The Photoelectric Effect

Author: Sarah Kenyon

Time: 1-2 class periods
1 hour: Gathering materials (posterboard, paper, pens, glue, scissors, other craft materials)
Materials: Posterboard
Computer access


This Explain activity asks students to represent the photoelectric effect in a poster form and to make a physical or pictorial representation of how an imaging method (that uses EM radiation) works. Students will first receive instruction as to what the photoelectric effect is, and will then use this to create their poster. They are free to choose any EM-related method previously discussed in this learning cycle.

Students will:
1. In small groups, create a visual (poster) description of:
a. the photoelectric effect
b. one imaging type that uses EM radiation and explain how it works

National Science Standards
Content Standard A: Scientific Inquiry
Identify questions that guide scientific inquiry
Content Standard B: Physical Science
Structure and properties of matter
Content Standard E: Science and Technology
Identify a problem or design an opportunity
Communicate the problem, process, and solution
Content Standard F: Science in personal and social perspectives
Personal and community health
Natural and human-induced hazards
Science & Technology in local, national and global challenges

Teacher Background
Teacher Background: EM, waves, Photoelectric effect supplement
In this activity, it is important that you give students an overview of the photoelectric effect: both its historical significance and what it means. The following sites would be good supplements to the teacher background sheet above: http://www.phys.unsw.edu.au/~jw/FAQ.html#photoelectric This activity could be used if you have the proper resources (supplied by the teacher or located at separate stations) http://www.walter-fendt.de/ph14e/photoeffect.htm

Resource Websites





1) Collect the Detection Detective activity sheets from the students.

2) Review with the students the details of the photoelectric effect. Students should understand that the wavelength or frequency of a photon represents its energy, while the amplitude determines how many photons are delivered at a given point in time. When this energy hits a certain level, it can interact with a given material to release electrons. This is based on the matching of the energy needed to remove the electron with that of the incident photon. Einstein discovered the photoelectric effect; that incident light, when hitting a metal plate, would result in the release of electrons. These released electrons could be measured as an electric current. This was explained in Einstein’s Nobel Prize winning paper in 1905, and relied upon Plank’s description of light as quantized packets of energy. You may do this via a lecture or through brief readings.

3) Either individually or as a class, have students use the java applet: http://www.walter-fendt.de/ph14e/photoeffect.htm to explore the photoelectric effect.

4) If individual computers are available (or a computer that can be visited during steps 5 and 6, students should individually calculate Planck’s constant from the applet.

5) In small groups, have them create a poster that offers a visual description of the photoelectric effect. It must be clear enough to educate someone who has not previously encountered it Materials to create these posters will be provided in the classroom.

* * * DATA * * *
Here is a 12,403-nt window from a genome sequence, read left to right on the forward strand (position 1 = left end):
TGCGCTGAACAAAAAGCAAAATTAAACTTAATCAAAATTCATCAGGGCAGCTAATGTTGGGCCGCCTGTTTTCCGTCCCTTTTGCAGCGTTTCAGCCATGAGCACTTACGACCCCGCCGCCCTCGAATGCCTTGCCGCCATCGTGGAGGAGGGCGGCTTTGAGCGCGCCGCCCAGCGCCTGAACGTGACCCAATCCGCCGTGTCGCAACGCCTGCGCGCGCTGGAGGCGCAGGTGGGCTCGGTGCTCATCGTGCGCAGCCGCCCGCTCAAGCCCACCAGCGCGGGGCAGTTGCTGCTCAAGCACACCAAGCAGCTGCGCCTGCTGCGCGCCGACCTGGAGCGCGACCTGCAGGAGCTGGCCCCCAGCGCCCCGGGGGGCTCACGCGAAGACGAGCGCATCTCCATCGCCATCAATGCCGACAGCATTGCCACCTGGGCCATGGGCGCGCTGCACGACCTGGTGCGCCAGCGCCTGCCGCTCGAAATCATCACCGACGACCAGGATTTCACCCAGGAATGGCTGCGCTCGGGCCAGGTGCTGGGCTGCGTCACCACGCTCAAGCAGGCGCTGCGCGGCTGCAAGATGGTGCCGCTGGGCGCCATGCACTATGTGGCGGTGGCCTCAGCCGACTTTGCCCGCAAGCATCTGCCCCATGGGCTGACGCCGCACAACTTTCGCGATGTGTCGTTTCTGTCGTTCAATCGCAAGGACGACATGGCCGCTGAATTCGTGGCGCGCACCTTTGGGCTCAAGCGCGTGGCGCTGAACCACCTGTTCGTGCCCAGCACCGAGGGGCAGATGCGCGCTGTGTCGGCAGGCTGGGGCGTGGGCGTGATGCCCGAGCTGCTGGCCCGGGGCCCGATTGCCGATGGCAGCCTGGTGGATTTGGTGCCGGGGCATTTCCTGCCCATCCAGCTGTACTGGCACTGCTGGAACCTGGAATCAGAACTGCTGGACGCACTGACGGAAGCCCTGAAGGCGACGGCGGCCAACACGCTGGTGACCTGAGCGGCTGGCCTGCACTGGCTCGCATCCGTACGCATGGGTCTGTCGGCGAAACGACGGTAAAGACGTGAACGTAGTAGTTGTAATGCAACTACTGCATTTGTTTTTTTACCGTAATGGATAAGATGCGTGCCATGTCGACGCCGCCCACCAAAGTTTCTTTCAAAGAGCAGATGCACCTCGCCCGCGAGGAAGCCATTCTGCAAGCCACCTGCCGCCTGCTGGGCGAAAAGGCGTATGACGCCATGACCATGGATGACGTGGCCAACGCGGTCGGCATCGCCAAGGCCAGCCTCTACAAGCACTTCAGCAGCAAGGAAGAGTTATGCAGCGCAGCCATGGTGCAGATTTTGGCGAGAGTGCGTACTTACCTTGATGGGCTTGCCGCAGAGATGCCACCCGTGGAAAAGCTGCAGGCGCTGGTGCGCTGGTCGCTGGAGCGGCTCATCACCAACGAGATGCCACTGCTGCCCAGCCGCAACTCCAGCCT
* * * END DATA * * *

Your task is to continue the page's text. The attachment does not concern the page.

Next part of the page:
6) Students must include:
a. A clear description of how wavelength changes result in differences in photon energy
b. A clear description of how amplitude changes result in photon quantity changes (plus incorporate the idea of intensity)
c. A description of how the effect is measured
d. Describe how EM radiation affects atoms/matter (i.e. http://hyperphysics.phy-astr.gsu.edu/hbase/mod3.html)- they will have encountered this at the teacher station in the previous lesson) and what general energies they would expect to exhibit a photoelectric effect and why.
e. Choose one imaging technique and visually describe how it works.

7) The teacher should make circuits of the classroom, asking questions to assess student understanding and evaluate group dynamics.

Ask students to answer the following question in their notebook “How does the nature of the material change the impact of an incident EM ray?” If time allows, have the students discuss this among themselves after answering.



Embedded Assessment
Students can be assessed on the thoroughness of their poster, as well as its clarity. At the very least, it must be clear that the student group understands the principles, no matter how clearly they can portray it. The teacher should go around and evaluate each poster by posing questions to the students and having them explain the different parts of their poster. Depending on the class (higher level or integrated) more emphasis can be put on the effective presentation of information vs. correct presentations.
Students can be individually evaluated (if they’re able to do the applet individually) on whether they get correct answers for Planck’s constant.
Students’ ability to work in groups and synthesize provided material into an organized unit can also be assessed.


PULSE is a project of the Community Outreach and Education Program of the Southwest Environmental Health Sciences Center and is funded by:

NIH/NCRR award #16260-01A1
The Community Outreach and Education Program is part of the Southwest Environmental Health Sciences Center: an NIEHS Award


Supported by NIEHS grant # ES06694

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Last update: November 10, 2009
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